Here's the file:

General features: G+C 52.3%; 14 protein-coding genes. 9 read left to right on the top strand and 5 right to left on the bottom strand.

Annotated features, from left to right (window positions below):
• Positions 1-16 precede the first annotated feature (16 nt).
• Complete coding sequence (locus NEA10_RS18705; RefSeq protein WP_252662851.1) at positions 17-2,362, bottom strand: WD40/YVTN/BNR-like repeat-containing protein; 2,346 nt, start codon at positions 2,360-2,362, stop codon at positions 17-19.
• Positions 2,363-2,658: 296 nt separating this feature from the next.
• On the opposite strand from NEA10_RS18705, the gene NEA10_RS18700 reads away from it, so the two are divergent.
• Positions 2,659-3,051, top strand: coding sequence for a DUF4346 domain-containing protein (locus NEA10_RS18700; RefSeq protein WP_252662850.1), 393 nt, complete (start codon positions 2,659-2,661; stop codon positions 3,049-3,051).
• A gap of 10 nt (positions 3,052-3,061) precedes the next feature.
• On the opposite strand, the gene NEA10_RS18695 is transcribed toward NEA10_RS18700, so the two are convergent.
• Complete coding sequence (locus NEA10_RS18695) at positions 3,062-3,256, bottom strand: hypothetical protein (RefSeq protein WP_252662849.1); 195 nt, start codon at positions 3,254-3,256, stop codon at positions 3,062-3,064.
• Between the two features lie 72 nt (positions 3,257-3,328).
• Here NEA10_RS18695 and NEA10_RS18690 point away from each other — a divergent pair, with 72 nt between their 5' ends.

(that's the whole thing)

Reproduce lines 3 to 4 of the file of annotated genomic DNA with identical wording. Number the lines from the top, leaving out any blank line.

• Positions 1-16 precede the first annotated feature (16 nt).
• Complete coding sequence (locus NEA10_RS18705; RefSeq protein WP_252662851.1) at positions 17-2,362, bottom strand: WD40/YVTN/BNR-like repeat-containing protein; 2,346 nt, start codon at positions 2,360-2,362, stop codon at positions 17-19.